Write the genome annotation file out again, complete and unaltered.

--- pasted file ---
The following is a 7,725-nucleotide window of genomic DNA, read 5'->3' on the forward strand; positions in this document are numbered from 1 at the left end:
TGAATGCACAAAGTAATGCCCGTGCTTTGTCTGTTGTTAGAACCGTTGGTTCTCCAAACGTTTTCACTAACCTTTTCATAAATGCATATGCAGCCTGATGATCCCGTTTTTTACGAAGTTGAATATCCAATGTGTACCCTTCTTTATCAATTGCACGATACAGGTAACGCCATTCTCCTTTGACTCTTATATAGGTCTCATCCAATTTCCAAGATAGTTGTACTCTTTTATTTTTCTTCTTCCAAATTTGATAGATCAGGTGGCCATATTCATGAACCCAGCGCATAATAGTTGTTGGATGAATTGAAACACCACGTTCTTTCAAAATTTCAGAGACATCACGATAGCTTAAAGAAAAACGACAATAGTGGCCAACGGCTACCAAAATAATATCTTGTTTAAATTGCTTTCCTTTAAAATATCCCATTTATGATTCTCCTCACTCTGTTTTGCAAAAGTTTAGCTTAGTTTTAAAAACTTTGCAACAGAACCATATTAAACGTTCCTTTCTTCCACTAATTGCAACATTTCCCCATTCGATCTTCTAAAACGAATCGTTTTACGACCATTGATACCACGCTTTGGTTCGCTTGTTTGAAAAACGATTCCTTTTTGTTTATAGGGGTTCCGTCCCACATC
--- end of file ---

The following is a 7,725-nucleotide window of genomic DNA, read 5'->3' on the forward strand; positions in this document are numbered from 1 at the left end:
TGAATGCACAAAGTAATGCCCGTGCTTTGTCTGTTGTTAGAACCGTTGGTTCTCCAAACGTTTTCACTAACCTTTTCATAAATGCATATGCAGCCTGATGATCCCGTTTTTTACGAAGTTGAATATCCAATGTGTACCCTTCTTTATCAATTGCACGATACAGGTAACGCCATTCTCCTTTGACTCTTATATAGGTCTCATCCAATTTCCAAGATAGTTGTACTCTTTTATTTTTCTTCTTCCAAATTTGATAGATCAGGTGGCCATATTCATGAACCCAGCGCATAATAGTTGTTGGATGAATTGAAACACCACGTTCTTTCAAAATTTCAGAGACATCACGATAGCTTAAAGAAAAACGACAATAGTGGCCAACGGCTACCAAAATAATATCTTGTTTAAATTGCTTTCCTTTAAAATATCCCATTTATGATTCTCCTCACTCTGTTTTGCAAAAGTTTAGCTTAGTTTTAAAAACTTTGCAACAGAACCATATTAAACGTTCCTTTCTTCCACTAATTGCAACATTTCCCCATTCGATCTTCTAAAACGAATCGTTTTACGACCATTGATACCACGCTTTGGTTCGCTTGTTTGAAAAACGATTCCTTTTTGTTTATAGGGGTTCCGTCCCACATC